TRPV2 is a novel biomarker and therapeutic target in triple negative breast cancer

Mohamad Elbaz, Dinesh Ahirwar, Zhang Xiaoli, Xinyu Zhou, Maryam Lustberg, Mohd W. Nasser, Konstantin Shilo, Ramesh K. Ganju

Research output: Contribution to journalArticlepeer-review

25 Scopus citations


Transient receptor potential vanilloid type-2 (TRPV2) is an ion channel that is triggered by agonists like cannabidiol (CBD). Triple negative breast cancer (TNBC) is an aggressive disease with limited therapeutic options. Chemotherapy is still the first line for the treatment of TNBC patients; however, TNBC usually gains rapid resistance and unresponsiveness to chemotherapeutic drugs. In this study, we found that TRPV2 protein is highly up-regulated in TNBC tissues compared to normal breast tissues. We also observed that TNBC and estrogen receptor alpha negative (ERa-) patients with higher TRPV2 expression have significantly higher recurrence free survival compared to patients with lower TRPV2 expression especially those who were treated with chemotherapy. In addition, we showed that TRPV2 overexpression or activation by CBD significantly increased doxorubicin (DOX) uptake and apoptosis in TNBC cells. The induction of DOX uptake was abrogated by TRPV2 blocking or downregulation. In vivo mouse model studies showed that the TNBC tumors derived from CBD+DOX treated mice have significantly reduced weight and increased apoptosis compared to those treated with CBD or DOX alone. Overall, our studies for the first time revealed that TRPV2 might be a good prognostic marker for TNBC and ERa-breast cancer patient especially for those who are treated with chemotherapy. In addition, TRPV2 activation could be a novel therapeutic strategy to enhance the uptake and efficacy of chemotherapy in TNBC patients.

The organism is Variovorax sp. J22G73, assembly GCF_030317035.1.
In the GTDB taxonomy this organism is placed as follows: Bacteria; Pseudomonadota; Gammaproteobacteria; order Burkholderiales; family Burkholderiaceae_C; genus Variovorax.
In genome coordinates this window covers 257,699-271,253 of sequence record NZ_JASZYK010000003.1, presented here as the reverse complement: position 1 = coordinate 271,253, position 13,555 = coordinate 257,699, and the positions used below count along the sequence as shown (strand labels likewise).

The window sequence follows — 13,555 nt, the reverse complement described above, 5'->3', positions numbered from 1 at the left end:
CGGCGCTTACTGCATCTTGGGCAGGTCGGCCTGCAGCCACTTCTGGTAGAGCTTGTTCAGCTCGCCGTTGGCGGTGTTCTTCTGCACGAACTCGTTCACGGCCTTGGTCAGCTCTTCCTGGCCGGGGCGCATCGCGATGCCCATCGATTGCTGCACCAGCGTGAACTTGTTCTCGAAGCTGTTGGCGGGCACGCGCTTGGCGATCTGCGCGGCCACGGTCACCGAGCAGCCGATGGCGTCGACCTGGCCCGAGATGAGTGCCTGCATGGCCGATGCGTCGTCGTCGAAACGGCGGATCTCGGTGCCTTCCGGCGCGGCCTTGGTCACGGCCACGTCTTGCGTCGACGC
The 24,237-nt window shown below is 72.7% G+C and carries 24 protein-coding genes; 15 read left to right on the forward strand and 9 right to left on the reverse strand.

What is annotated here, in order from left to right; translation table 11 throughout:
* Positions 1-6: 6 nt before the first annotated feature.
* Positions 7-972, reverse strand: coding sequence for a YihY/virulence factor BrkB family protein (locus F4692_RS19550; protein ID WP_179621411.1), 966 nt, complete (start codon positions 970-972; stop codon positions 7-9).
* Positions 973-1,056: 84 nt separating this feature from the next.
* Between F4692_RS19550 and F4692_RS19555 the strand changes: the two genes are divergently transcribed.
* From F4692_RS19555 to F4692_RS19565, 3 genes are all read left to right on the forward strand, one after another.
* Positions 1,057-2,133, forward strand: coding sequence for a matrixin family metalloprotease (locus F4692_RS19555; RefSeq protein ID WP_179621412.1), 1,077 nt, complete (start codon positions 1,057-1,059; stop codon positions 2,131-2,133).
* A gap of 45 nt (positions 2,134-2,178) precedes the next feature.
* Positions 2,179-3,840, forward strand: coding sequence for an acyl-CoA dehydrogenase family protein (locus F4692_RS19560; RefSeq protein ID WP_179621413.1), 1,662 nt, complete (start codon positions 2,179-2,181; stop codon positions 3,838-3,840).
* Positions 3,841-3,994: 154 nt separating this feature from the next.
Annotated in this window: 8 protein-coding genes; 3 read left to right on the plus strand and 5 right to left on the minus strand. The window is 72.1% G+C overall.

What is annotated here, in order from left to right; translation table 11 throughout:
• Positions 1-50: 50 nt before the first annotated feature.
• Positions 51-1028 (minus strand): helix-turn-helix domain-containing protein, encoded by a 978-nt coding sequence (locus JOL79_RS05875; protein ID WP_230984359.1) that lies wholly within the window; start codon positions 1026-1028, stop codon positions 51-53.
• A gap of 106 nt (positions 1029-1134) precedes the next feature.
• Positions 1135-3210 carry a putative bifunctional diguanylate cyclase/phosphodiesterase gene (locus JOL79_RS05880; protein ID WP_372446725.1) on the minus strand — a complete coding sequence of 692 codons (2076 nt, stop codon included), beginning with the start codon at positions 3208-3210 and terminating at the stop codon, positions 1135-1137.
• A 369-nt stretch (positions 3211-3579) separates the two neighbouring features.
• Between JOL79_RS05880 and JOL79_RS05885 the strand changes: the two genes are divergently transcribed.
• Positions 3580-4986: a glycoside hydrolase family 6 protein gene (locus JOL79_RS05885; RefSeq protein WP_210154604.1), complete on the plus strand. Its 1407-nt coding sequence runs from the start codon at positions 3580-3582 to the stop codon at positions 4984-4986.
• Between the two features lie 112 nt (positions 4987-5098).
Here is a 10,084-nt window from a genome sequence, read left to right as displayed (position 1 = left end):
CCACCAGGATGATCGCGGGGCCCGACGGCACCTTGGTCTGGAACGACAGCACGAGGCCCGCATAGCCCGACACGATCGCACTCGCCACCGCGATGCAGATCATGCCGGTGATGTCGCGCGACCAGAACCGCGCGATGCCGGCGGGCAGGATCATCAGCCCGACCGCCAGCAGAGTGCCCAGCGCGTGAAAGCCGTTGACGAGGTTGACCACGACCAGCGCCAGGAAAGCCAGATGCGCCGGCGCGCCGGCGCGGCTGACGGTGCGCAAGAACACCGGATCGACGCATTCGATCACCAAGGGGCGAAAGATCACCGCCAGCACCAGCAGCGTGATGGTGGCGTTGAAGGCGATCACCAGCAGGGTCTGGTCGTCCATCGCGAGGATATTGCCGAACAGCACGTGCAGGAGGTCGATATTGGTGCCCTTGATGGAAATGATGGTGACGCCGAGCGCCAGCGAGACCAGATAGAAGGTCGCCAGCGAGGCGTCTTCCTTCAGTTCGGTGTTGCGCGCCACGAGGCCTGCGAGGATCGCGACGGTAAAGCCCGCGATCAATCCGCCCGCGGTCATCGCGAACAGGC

Original languageEnglish (US)
Pages (from-to)33459-33470
Number of pages12
Issue number71
StatePublished - Sep 1 2018
Externally publishedYes


  • Chemotherapy
  • Doxorubicin
  • TNBC
  • TRPV2
  • Uptake

ASJC Scopus subject areas

  • Oncology


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